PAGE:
On January 25, in Brumadinho, municipality of Minas Gerais (Brazil), one of the waste dams of an iron mine owned by the company Vale1, collapsed. This accident resulted in the death of at least 197 people and 111 more disappeared2, most of whom were mine workers. The sludge derived from the rupture flooded the Paraopeba River, one of the tributaries of the São Francisco River, with the consequent environmental impact on the species that inhabit it3.
The responsibility for this new human and ecological tragedy is being discussed. At the moment, the president of the company was forced to resign his position —without taking any blame4—, but Brazil’s environmental legislation is nevertheless lax5.
The case of Brumadinho is one more of the infinite list of cases in which mining companies, mostly multinationals with a large volume of business, find few bureaucratic obstacles in terms of their labor and environmental management, especially in impoverished countries. The aim of maximizing profits at all costs causes these companies to invest as little as possible in the security of their facilities6 with the consequent catastrophic consequences. This results in around 12,000 dead workers per year in mines around the world7, the loss of traditional ways of life, the forced expropriation of land, the continuous violation of human rights on various levels, the increase of corruption or the expulsion of the peoples from their land8. Environmentally, the result is usually the loss of biodiversity, pollution of surface and groundwater, soil pollution, disturbance of river courses, etc.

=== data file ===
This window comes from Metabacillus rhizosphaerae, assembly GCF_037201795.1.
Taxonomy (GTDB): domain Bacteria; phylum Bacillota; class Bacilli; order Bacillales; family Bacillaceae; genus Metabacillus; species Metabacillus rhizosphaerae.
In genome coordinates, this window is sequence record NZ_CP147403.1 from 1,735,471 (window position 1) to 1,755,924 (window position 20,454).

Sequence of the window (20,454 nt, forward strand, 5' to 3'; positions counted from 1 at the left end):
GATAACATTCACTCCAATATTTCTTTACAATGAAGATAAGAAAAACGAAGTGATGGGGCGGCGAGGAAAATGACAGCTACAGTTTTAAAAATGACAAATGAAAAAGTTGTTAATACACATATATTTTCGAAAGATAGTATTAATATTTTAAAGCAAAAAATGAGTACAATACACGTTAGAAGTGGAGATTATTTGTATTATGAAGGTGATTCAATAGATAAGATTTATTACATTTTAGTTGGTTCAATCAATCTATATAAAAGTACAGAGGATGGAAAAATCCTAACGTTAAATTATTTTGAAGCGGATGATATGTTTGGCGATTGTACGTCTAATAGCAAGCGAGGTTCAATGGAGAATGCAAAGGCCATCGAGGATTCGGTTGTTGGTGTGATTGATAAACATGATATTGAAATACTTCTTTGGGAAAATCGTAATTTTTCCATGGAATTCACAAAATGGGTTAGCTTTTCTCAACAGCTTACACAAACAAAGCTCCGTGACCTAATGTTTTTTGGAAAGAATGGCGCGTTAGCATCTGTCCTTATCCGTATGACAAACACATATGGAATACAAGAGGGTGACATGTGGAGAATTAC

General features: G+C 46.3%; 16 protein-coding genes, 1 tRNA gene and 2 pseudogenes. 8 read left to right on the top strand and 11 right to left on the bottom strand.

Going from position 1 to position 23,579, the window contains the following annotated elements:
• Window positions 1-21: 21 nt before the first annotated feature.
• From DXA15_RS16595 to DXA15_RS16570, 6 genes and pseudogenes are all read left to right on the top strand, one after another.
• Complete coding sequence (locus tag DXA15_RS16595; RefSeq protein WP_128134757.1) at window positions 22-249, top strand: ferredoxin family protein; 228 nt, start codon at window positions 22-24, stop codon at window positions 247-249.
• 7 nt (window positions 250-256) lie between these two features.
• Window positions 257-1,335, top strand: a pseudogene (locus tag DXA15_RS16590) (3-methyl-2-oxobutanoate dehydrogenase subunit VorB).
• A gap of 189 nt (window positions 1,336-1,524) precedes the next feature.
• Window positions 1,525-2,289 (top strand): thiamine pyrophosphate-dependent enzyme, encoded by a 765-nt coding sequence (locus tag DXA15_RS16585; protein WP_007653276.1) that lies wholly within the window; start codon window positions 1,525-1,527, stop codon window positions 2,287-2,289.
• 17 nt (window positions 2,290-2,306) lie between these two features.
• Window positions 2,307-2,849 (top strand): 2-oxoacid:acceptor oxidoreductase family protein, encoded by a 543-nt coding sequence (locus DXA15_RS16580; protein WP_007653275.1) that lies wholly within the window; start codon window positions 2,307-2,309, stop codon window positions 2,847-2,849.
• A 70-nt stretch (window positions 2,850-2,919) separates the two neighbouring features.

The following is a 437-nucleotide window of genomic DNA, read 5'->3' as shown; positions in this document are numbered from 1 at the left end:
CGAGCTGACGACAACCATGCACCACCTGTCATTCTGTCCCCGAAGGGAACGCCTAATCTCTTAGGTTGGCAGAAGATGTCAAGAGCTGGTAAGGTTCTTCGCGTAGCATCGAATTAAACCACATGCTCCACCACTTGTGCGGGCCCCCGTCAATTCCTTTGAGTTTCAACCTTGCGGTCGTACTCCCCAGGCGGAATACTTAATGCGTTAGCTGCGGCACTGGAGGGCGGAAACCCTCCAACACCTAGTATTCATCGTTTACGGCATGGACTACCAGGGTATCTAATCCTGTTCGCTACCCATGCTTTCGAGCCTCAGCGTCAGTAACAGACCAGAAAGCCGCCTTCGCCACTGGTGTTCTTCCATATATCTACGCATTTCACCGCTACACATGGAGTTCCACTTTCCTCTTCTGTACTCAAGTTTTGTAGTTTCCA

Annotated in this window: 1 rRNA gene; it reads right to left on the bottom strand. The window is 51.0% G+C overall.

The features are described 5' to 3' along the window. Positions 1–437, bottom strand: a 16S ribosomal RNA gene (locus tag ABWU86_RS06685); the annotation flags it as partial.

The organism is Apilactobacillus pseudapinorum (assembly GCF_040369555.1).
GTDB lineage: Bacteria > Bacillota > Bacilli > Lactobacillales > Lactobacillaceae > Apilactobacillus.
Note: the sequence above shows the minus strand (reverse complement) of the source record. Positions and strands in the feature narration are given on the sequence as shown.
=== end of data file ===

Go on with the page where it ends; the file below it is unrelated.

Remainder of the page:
Capitalist globalization provokes and requires a constant supply of raw materials, necessary for the manufacture of all kinds of consumer goods, which are extracted in the cheapest possible way. Thus, mining companies try to operate where they are interested —often in impoverished regions— in the most efficient way possible, without taking into account human, environmental or ethical implications. The capitalist paradigm is the unlimited low cost extraction at any price, of limited minerals. Thus, responsible and sustainable mining becomes an impossible route and human and environmental catastrophes become a constant. Thus, within this framework, the social struggle and the creation of an active social fabric that builds alternatives to the current model become tools of a crucial nature.